Another health option put forth in Hempfield
Hempfield Area school board and representatives of the teachers union met privately Monday to try to reach an agreement to change health care as directors hope to save $100,000 a month in premiums.
The board met with Joseph Scheuremann, president of the Hempfield Area Teachers Association, and other officers in an effort to reach a compromise that would allow the district to shift to a self-insured health care plan.
Any change by the district must be approved in writing by the union before it can occur, according to the terms of the contract.
Scheuremann said the board proposed a plan utilized by the Blackhawk School District in Beaver County that is self-funded.
"We told them -- you get it, we'll listen to it," he said.
President John Henry said Scheuremann told the board the union was not comfortable with a self-insured plan.
"He said they didn't want to go with self funding," Henry said. "They said they have concerns but didn't explain what those concerns were.
"We've got to look at options," Henry said.
It will cost taxpayers in the Hempfield Area School District $3.2 million next fiscal year to pay for teachers salaries, health care and pension contributions.
The school board tried to force a change in health care last summer without the union's approval. The union went to court and obtained an injunction blocking the switch.
Henry said he doubts the board would try that again, given the legal costs and the bad public relations that likely would occur.
Blackhawk participates in the Blackhawk Insurance Partnership of Rural School Districts, which comprises four districts in Beaver County.
School districts across the nation have joined consortiums in an effort to save money.
According to a 2009 study by the New York State School Boards Association, there are advantages and disadvantages to joining a consortium.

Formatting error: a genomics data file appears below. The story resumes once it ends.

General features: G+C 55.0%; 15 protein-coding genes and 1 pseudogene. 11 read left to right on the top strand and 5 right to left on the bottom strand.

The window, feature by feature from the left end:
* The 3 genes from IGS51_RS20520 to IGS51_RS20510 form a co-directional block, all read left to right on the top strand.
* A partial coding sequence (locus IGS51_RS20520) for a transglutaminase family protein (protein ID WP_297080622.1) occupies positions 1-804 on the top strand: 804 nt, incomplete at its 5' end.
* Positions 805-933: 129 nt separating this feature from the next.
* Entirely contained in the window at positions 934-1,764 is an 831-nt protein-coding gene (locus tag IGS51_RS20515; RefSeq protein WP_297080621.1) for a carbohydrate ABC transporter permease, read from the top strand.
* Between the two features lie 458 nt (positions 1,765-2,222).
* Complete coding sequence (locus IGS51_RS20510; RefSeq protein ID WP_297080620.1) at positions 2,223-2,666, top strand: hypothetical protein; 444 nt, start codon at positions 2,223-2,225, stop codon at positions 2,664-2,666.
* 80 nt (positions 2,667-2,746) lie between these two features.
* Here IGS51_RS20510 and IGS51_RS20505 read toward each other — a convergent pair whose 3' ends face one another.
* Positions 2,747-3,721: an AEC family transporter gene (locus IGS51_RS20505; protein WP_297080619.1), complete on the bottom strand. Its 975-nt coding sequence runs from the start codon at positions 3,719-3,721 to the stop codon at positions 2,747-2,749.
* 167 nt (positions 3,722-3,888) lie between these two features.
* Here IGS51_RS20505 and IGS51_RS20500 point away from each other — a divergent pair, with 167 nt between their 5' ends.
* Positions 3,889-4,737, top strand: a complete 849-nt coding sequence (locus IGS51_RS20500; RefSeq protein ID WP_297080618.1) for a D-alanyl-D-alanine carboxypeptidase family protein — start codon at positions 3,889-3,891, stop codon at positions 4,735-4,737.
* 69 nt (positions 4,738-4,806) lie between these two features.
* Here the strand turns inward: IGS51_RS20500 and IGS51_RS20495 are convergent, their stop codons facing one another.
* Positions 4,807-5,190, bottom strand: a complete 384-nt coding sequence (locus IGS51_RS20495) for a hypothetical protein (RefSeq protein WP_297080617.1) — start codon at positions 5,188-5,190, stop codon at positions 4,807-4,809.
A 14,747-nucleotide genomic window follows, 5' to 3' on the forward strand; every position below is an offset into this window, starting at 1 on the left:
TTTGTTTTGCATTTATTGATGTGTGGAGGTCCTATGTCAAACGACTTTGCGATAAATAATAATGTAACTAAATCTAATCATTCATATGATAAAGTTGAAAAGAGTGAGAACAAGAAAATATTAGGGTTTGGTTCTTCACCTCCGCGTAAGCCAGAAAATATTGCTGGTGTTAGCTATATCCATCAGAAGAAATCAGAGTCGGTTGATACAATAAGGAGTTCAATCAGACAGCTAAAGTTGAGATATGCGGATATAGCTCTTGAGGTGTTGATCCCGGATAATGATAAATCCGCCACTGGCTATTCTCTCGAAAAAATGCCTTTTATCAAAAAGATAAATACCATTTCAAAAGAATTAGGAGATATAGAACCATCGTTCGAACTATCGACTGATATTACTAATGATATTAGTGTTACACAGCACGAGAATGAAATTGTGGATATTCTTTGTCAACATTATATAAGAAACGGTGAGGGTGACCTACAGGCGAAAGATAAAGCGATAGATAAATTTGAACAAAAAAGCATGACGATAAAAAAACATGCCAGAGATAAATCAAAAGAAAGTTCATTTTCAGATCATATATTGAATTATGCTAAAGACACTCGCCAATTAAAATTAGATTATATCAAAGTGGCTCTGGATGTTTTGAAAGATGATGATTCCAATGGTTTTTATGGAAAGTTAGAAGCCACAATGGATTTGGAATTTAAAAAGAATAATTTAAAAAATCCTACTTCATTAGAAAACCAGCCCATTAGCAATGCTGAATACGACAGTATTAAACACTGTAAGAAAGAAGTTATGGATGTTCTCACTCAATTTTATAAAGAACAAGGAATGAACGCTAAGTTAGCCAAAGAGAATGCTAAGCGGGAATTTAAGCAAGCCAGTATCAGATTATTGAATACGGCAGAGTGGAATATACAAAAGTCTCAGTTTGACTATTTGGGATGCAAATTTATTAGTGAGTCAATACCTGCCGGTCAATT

Among the advantages is the ability to design a program to meet members' needs. Districts can use their purchasing power to negotiate lower premiums than those with community-based plans.
Consortiums, because of the large number of members, can spread the risk, compared to plans utilized by individual districts. Consortium membership is considered a long-term, cost-containment strategy, the study said.
But the consortium could suffer financial losses if claims in a certain year exceed the amount of premiums a plan has collected, according to the study. Most states require self-insured plans to maintain a large cash reserve of at least 25 percent of expected claims to pay unexpected losses.
Consortiums also buy stop-gap insurance, which caps the amount of claims a plan would have to pay.
The teachers countered the board's offer by recommending the district consider joining the Allegheny County Schools Health Insurance Consortium, which represents 47 schools and more than 20,000 teachers in Allegheny County.
In a memo last month to the rank-and-file, Scheuremann said the board is getting erroneous information from the district's advisers. "There is absolutely no doubt that, financially, the (Allegheny consortium) is a much better option than self-insurance," Scheuremann wrote.
While the board negotiates with teachers, the district continues negotiations with bus drivers and cafeteria workers over a new contract which, if unsuccessful, could lead the district to hire private companies to bus students and run the cafeterias.
Henry sees a link between the two issues.
He said the union has asked for fact-finding. Henry said if the two sides could reach an agreement on health care, that would give them room to work on outsourcing.
"I would like to have the health care issue resolved so we can save money and not outsource," Henry added. "We could work on the two other issues and be done with all this."
David Broderic, spokesman for PSEA in New Stanton, said he could not comment on the fact-finding issue.